My spouse just isn't cooperating in our mediation. What are my options?

If your spouse is being particularly difficult to work with it may be time for your mediator to step in and remind them what you're both here to do.

By Divorce Magazine
May 26, 2006
The common perception that one spouse is not cooperating in meditation is often triggered by what has not been seen or heard, rather than by the other partner's actual behavior or statements. The spouse who refuses to comply with the wishes or demands of the other is frequently viewed as uncooperative, regardless of the reasons for disagreement. The mediator should first try to determine the nature and level of any identified uncooperative behavior before articulating options to the concerned spouse. A good mediator is forever cautious about impacting on the fundamental neutrality in the process: always wanting to appear, and hopefully remain, unbiased.

The "good divorce" as an outcome of mediation is best served by exploring options that promote cooperation based on common understanding, rather than on individual initiatives marked by a threat of action.

Couples tend to bring particular positions to mediation that are, on the surface, in opposition. Determining what the interests are behind a particular position and addressing those issues is usually helpful in promoting cooperative results. The effect of exploring each individual's interest in putting forth a position is that it will often uncover desired outcomes that are mutually inclusive or, at the very least, have no negative impact on either party.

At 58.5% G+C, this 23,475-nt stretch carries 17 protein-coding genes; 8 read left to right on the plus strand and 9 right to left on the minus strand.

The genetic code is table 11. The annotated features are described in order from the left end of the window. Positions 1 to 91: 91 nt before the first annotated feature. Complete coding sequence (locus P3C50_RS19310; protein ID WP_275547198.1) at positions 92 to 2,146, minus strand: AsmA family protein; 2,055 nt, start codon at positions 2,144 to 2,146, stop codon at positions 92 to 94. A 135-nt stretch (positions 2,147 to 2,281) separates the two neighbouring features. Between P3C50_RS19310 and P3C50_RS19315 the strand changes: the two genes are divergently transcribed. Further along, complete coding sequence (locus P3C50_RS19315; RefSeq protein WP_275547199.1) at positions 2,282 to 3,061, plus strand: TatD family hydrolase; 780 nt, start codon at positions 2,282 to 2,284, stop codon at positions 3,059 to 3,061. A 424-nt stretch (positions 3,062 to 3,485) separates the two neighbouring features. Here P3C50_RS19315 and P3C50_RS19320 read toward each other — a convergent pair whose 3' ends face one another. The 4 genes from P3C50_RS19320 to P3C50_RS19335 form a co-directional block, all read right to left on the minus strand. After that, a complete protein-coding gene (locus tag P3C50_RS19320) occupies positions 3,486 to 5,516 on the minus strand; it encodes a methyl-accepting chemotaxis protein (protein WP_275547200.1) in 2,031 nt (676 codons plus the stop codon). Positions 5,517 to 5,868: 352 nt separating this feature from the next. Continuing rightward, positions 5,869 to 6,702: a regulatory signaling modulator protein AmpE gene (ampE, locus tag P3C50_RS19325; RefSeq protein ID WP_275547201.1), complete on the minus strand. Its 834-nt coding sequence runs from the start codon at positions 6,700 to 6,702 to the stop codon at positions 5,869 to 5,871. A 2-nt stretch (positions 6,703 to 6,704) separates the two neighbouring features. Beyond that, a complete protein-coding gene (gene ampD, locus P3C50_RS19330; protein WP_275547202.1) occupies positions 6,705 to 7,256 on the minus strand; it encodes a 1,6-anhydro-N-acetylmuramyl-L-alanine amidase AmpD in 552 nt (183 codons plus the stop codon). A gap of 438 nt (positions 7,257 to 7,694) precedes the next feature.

In those circumstances when a spouse "just isn't cooperating," it may be appropriate for the mediator to provide the reality-check necessary to encourage a more conciliatory approach to negotiating in mediation. The use of caucusing (in which the mediator meets individually with one client) may provide the most positive result. The mediator can engage one partner in a more comfortable setting in order to understand the basis for the impasse. The non-compliant spouse usually finds it easier to express fears or discomfort in this less threatening environment.

The litigation option rarely engenders a "good divorce" as an outcome. Neither emotions nor finances will be left unscathed or intact.


David Klegerman, B.A., CHRP, Acc.FM (OAFM), FMC Cert. CFM is an accredited family mediator and certified human-resources professional, specializing in helping high-conflict couples work through all aspects of separation.

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By Divorce Magazine| May 26, 2006
Categories:  FAQs

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